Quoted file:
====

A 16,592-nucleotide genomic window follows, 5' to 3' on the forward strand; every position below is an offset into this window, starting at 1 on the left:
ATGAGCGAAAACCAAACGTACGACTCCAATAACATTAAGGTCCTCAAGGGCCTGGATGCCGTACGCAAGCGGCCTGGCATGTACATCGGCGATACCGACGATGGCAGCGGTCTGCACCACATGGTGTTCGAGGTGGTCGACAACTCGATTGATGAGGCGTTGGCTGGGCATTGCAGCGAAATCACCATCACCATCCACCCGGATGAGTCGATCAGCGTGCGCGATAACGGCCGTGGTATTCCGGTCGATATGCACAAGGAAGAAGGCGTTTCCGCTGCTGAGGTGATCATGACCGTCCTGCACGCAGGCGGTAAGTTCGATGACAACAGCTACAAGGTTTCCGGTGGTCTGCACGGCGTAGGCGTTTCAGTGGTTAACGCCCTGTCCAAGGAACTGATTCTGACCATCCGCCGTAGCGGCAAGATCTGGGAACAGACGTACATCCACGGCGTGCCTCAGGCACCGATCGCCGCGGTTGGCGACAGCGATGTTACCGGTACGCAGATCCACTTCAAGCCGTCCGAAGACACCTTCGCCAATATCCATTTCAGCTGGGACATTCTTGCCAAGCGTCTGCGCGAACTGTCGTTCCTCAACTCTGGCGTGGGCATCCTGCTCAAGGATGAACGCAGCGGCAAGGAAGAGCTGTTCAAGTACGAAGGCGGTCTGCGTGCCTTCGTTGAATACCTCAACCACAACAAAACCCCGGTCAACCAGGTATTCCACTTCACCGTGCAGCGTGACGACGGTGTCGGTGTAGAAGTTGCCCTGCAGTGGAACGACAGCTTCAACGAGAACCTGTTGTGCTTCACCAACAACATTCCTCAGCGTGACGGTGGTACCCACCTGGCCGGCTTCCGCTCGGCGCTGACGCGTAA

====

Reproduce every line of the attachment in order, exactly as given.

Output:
A 16,592-nucleotide genomic window follows, 5' to 3' on the forward strand; every position below is an offset into this window, starting at 1 on the left:
ATGAGCGAAAACCAAACGTACGACTCCAATAACATTAAGGTCCTCAAGGGCCTGGATGCCGTACGCAAGCGGCCTGGCATGTACATCGGCGATACCGACGATGGCAGCGGTCTGCACCACATGGTGTTCGAGGTGGTCGACAACTCGATTGATGAGGCGTTGGCTGGGCATTGCAGCGAAATCACCATCACCATCCACCCGGATGAGTCGATCAGCGTGCGCGATAACGGCCGTGGTATTCCGGTCGATATGCACAAGGAAGAAGGCGTTTCCGCTGCTGAGGTGATCATGACCGTCCTGCACGCAGGCGGTAAGTTCGATGACAACAGCTACAAGGTTTCCGGTGGTCTGCACGGCGTAGGCGTTTCAGTGGTTAACGCCCTGTCCAAGGAACTGATTCTGACCATCCGCCGTAGCGGCAAGATCTGGGAACAGACGTACATCCACGGCGTGCCTCAGGCACCGATCGCCGCGGTTGGCGACAGCGATGTTACCGGTACGCAGATCCACTTCAAGCCGTCCGAAGACACCTTCGCCAATATCCATTTCAGCTGGGACATTCTTGCCAAGCGTCTGCGCGAACTGTCGTTCCTCAACTCTGGCGTGGGCATCCTGCTCAAGGATGAACGCAGCGGCAAGGAAGAGCTGTTCAAGTACGAAGGCGGTCTGCGTGCCTTCGTTGAATACCTCAACCACAACAAAACCCCGGTCAACCAGGTATTCCACTTCACCGTGCAGCGTGACGACGGTGTCGGTGTAGAAGTTGCCCTGCAGTGGAACGACAGCTTCAACGAGAACCTGTTGTGCTTCACCAACAACATTCCTCAGCGTGACGGTGGTACCCACCTGGCCGGCTTCCGCTCGGCGCTGACGCGTAA